My favourite animals that I cared for were the seals; I’m an aspiring marine biologist and was fascinated by them. They’re very interesting and make noises just like people. My experience with them has made me want to pursue marine mammal rehabilitation.

Most of the time the experience at MARS is fun and interesting but there are rough times of course. With animal care comes a lot of dirty work which is not so fun but needs to be done. Lots of laundry and cleaning dirty cages. Scraping eagle feces was probably the grossest job I did but doing it with other interns and volunteers made it go by faster and you just come to laugh about it. Days can be quite stressful as sometimes you have a million things to do at once and you feel like you’re doing everything wrong. The learning process is quite scattered and can be frustrating. I asked other interns and volunteers questions all the time, I’m sure Julianne the first intern of the summer can vouch for that, but I was lucky as she enjoyed training people. You really have to take initiative here and if you don’t know something research it or ask for help. Another tough part is when the animals that come in are really hurt it is difficult to watch, also many have to be euthanized. I learned that it’s just as much a part of animal rehabilitation as taking care of animals because it can really be another form of release.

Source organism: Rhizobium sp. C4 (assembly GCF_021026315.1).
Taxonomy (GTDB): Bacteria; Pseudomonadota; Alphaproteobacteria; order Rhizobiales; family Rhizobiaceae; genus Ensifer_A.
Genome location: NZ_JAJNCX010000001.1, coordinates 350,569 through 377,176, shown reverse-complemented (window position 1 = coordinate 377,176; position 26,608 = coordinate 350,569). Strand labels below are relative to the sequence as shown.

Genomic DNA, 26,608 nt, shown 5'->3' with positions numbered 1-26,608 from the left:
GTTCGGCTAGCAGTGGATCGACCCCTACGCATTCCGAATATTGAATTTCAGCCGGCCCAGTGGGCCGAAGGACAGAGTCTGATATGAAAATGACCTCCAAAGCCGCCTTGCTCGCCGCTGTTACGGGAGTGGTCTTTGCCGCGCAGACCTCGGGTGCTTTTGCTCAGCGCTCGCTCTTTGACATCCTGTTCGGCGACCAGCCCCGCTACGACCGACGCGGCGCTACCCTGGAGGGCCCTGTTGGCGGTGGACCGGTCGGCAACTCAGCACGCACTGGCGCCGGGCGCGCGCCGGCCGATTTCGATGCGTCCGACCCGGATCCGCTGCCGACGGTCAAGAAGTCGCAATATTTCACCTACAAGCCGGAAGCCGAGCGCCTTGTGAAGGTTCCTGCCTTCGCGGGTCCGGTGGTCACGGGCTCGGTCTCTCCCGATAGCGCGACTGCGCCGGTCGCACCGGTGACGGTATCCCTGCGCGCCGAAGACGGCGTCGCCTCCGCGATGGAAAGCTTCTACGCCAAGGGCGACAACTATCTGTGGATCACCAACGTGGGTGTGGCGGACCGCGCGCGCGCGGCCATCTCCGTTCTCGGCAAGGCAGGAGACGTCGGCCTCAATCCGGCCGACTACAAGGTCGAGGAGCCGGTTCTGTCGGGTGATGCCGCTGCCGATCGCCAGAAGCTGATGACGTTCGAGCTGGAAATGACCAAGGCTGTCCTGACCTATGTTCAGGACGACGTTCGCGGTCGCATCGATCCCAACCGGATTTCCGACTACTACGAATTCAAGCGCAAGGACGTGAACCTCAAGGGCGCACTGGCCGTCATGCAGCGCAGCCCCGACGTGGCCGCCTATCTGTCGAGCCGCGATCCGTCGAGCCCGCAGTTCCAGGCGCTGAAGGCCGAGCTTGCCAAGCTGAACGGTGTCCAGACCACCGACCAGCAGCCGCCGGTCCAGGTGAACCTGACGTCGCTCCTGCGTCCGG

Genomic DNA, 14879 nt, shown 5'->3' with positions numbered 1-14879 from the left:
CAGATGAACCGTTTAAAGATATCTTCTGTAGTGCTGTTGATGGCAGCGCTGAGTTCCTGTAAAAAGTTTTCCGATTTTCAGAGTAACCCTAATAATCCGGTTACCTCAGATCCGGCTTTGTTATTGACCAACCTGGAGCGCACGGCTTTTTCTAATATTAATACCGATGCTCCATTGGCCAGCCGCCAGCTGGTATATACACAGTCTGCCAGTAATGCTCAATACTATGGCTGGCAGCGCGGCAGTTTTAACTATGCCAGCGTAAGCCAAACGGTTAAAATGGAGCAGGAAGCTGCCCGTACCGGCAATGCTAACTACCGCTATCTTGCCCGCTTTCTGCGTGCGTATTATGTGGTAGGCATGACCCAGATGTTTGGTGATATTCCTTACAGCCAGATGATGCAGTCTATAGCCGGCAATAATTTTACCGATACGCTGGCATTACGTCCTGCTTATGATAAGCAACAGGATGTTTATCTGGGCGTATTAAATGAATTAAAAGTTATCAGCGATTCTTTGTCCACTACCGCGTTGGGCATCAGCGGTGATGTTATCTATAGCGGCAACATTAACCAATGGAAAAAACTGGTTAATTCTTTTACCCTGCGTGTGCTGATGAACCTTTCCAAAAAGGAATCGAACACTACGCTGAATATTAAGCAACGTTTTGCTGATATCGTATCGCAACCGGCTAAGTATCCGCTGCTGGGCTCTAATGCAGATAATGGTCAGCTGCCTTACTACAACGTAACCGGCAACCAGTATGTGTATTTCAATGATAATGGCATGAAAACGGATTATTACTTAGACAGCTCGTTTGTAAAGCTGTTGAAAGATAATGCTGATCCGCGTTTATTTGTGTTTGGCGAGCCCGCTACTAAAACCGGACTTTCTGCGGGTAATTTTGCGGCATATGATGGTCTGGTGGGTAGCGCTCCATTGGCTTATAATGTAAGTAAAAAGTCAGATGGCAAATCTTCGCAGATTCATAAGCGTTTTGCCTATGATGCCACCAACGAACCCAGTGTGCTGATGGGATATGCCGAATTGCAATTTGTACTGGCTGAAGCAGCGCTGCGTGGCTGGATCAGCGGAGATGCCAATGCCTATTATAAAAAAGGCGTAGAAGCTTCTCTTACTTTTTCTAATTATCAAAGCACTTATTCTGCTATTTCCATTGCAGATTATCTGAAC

I have made a lot of great friends this year and met a lot of amazing people. We had a lot of fun and there are countless inside jokes between the other interns Laura Ken, Julianne, Sylvia, Lisa and I. Julianne, Laura Ken and I worked on a project to raise money for the injured and orphaned fawns that we received. We wrote an article that was published in various local papers and raised over a thousand dollars which was so rewarding. I wasn’t expecting such a response from the community, there are so many people out there that care and want to help.

Maj also sent us off on field days. I went to a Vet clinic a few times and watched some surgeries which I almost passed out from, one on a great blue heron which was fascinating. On another field day I looked at eagle nest trees with Cindy Shannon who is working on her PhD. On another day I went with Maj looking for heron nests. This helped me realize where my interest lied. I encourage future interns to let Maj know what you interests you.

Releases were really fun and you see the result of all the hard work. My Favorite was a great blue heron release on Cortes Island with another intern Laura Ken. We had him from when he was an orphaned juvenile and could not fly, fed him, watched as he learned how to fly then brought him back to his territory on Cortes Island.

I would like to thank Maj and Keith for giving me the opportunity to work as an intern at MARS and teach me everything they have. I have truly enjoyed this experience and am looking forward to using what I have learned in the future. Thanks Keith for the homemade treats and Maj for a few “melting emergencies” from Dairy Queen. Most of all thanks again for this experience. My most memorable summer yet by far.

Chantal Levesque UVIC Biology Student